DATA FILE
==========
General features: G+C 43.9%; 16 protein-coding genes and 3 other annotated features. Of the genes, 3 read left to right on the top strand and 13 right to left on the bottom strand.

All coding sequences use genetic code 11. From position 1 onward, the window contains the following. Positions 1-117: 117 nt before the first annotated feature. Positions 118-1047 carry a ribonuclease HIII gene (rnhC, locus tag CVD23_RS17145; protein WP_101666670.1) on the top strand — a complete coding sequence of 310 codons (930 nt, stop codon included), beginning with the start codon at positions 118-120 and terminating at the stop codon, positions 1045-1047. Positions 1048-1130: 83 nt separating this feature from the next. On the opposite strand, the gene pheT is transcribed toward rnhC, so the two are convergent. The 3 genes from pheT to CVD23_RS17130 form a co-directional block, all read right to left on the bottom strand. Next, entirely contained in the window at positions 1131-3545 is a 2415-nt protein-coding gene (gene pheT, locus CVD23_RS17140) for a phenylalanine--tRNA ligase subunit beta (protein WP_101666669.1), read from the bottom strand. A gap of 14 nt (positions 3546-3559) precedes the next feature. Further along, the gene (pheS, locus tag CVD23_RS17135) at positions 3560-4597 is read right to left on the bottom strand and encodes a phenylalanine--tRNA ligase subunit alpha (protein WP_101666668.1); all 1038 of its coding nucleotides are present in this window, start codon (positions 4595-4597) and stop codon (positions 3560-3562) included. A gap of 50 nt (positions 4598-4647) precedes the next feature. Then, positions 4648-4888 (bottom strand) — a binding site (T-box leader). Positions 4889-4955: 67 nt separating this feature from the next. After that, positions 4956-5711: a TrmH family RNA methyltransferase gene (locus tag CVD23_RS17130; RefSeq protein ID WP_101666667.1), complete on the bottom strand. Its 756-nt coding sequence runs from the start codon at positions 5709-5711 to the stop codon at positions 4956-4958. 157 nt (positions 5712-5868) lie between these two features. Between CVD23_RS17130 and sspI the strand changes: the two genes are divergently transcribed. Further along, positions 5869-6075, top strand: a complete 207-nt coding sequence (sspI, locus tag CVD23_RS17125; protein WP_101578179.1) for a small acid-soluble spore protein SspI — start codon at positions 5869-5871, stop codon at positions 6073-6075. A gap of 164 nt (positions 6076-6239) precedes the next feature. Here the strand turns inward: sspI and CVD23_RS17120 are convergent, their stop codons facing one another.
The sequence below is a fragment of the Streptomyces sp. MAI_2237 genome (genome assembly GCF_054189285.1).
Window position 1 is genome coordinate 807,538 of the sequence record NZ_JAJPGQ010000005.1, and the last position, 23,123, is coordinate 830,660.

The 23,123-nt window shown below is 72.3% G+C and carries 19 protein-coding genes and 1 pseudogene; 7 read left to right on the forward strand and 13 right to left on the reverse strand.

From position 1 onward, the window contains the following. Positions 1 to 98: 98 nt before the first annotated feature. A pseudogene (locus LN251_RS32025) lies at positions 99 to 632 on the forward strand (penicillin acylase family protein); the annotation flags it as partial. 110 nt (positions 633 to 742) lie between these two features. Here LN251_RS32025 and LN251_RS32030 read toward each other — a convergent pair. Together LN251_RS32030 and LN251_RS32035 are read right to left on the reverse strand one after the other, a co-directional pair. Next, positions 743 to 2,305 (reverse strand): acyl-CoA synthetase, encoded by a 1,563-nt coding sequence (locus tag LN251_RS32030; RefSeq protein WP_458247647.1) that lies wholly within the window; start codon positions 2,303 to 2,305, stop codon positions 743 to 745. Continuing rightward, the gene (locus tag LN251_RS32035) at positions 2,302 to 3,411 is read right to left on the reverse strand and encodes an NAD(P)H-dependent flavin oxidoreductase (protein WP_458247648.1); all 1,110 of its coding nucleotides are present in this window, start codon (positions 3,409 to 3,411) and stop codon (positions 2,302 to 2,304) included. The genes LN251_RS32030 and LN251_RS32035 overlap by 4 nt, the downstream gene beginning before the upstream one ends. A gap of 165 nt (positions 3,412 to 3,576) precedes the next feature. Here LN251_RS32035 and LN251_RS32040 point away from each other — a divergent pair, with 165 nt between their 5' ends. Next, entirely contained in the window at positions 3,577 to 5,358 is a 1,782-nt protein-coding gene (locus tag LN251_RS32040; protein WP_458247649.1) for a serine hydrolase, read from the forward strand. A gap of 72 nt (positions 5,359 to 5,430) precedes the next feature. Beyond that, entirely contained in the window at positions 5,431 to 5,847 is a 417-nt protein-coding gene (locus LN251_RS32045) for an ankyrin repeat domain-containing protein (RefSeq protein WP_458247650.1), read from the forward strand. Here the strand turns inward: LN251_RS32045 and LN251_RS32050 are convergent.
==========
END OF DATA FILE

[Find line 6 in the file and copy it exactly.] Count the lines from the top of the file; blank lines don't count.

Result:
From position 1 onward, the window contains the following. Positions 1 to 98: 98 nt before the first annotated feature. A pseudogene (locus LN251_RS32025) lies at positions 99 to 632 on the forward strand (penicillin acylase family protein); the annotation flags it as partial. 110 nt (positions 633 to 742) lie between these two features. Here LN251_RS32025 and LN251_RS32030 read toward each other — a convergent pair. Together LN251_RS32030 and LN251_RS32035 are read right to left on the reverse strand one after the other, a co-directional pair. Next, positions 743 to 2,305 (reverse strand): acyl-CoA synthetase, encoded by a 1,563-nt coding sequence (locus tag LN251_RS32030; RefSeq protein WP_458247647.1) that lies wholly within the window; start codon positions 2,303 to 2,305, stop codon positions 743 to 745. Continuing rightward, the gene (locus tag LN251_RS32035) at positions 2,302 to 3,411 is read right to left on the reverse strand and encodes an NAD(P)H-dependent flavin oxidoreductase (protein WP_458247648.1); all 1,110 of its coding nucleotides are present in this window, start codon (positions 3,409 to 3,411) and stop codon (positions 2,302 to 2,304) included. The genes LN251_RS32030 and LN251_RS32035 overlap by 4 nt, the downstream gene beginning before the upstream one ends. A gap of 165 nt (positions 3,412 to 3,576) precedes the next feature. Here LN251_RS32035 and LN251_RS32040 point away from each other — a divergent pair, with 165 nt between their 5' ends. Next, entirely contained in the window at positions 3,577 to 5,358 is a 1,782-nt protein-coding gene (locus tag LN251_RS32040; protein WP_458247649.1) for a serine hydrolase, read from the forward strand. A gap of 72 nt (positions 5,359 to 5,430) precedes the next feature. Beyond that, entirely contained in the window at positions 5,431 to 5,847 is a 417-nt protein-coding gene (locus LN251_RS32045) for an ankyrin repeat domain-containing protein (RefSeq protein WP_458247650.1), read from the forward strand. Here the strand turns inward: LN251_RS32045 and LN251_RS32050 are convergent.